Square Foot Gardening. Edible Landscape. Succession Planting. Companion Planting. Biointensive Planting. Permaculture. The list goes on. Lots of perspectives and opinions about growing plant-based food. Lots of great resources urging folks to understand where food comes from, explaining responsible agriculture, encouraging folks to grow their own.
So, where do these ideas fit into the family’s life? How important is growing vegetables? How much effort and expense will give what level of reward?
Good questions. Here is what I believe:
It is important to know how to produce food.
It is important to grow a wider variety of vegetables than we typically see at the local Piggly Wiggly.
It is important to be mindful of the impact food production has on the land.
With experience and research, more of the family’s plant-based foods will be supplied from the home garden each year. Will home gardeners ever grow 100% of our fruits and vegetables? Probably not.
Just last year the first two raised beds were built here. A modified version of Square Foot Gardening was used to raise a few vegetables. The goal was to learn a lot, maybe eat a little. We harvested delicious Snow Peas, Radishes, beets, lettuces and spinach. Cherry tomatoes were abundant but other varieties could have offered better yields. Eggplant and peppers were tasty but could have used more room to grow. Cucumbers, carrots, zucchini and yellow squash were, well, less than successful. What was learned? Home grown veggies are FAR more tasty than the grocery store equivalents. Also we learned we can DO THIS!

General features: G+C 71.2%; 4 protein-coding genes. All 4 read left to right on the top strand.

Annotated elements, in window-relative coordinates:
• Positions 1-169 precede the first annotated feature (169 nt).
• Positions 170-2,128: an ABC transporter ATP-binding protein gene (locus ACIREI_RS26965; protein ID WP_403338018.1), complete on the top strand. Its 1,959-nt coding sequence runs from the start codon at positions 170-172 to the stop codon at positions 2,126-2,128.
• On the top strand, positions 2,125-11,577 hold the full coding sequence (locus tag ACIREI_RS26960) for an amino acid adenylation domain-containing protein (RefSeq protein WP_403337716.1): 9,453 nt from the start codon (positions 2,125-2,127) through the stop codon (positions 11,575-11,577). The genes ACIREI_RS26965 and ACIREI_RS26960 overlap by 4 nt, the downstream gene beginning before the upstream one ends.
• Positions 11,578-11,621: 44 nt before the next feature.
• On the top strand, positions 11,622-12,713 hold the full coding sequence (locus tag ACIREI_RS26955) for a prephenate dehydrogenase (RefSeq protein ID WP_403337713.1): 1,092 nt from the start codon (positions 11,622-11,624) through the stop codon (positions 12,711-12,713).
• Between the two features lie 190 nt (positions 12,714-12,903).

This year the peppers, cucumber, eggplant and summer squash will have their own raised bed rather than sharing with the tomatoes. Pole beans and mustard greens will be added to the list of plants. Kale and spinach actually survived from the winter garden. Green leaves to make a salad or two can be picked daily even in early March. Collards survived as well. SWMBO uses these for the juices she makes in the morning.
In years past, herbs in pots have grown very well on my screen porch. Typically the plants have come from the local big box garden center. This year most were started from seeds in Jiffy Peat Pots and transplanted.
The garden year is just getting started. Today radishes, snow peas and sugar snap peas are emerging from the soil. Winter’s kale and spinach are ready to harvest. Herbs are potted and seem very happy on the deck. Beets, collards, swiss chard are seeded and should sprout any day. Lettuce seeds will be planted in a week or so.
Where will all this lead? Who knows. Meanwhile we will eat delicious veggies, know exactly how they were grown and precisely where they came from. Satisfying for sure.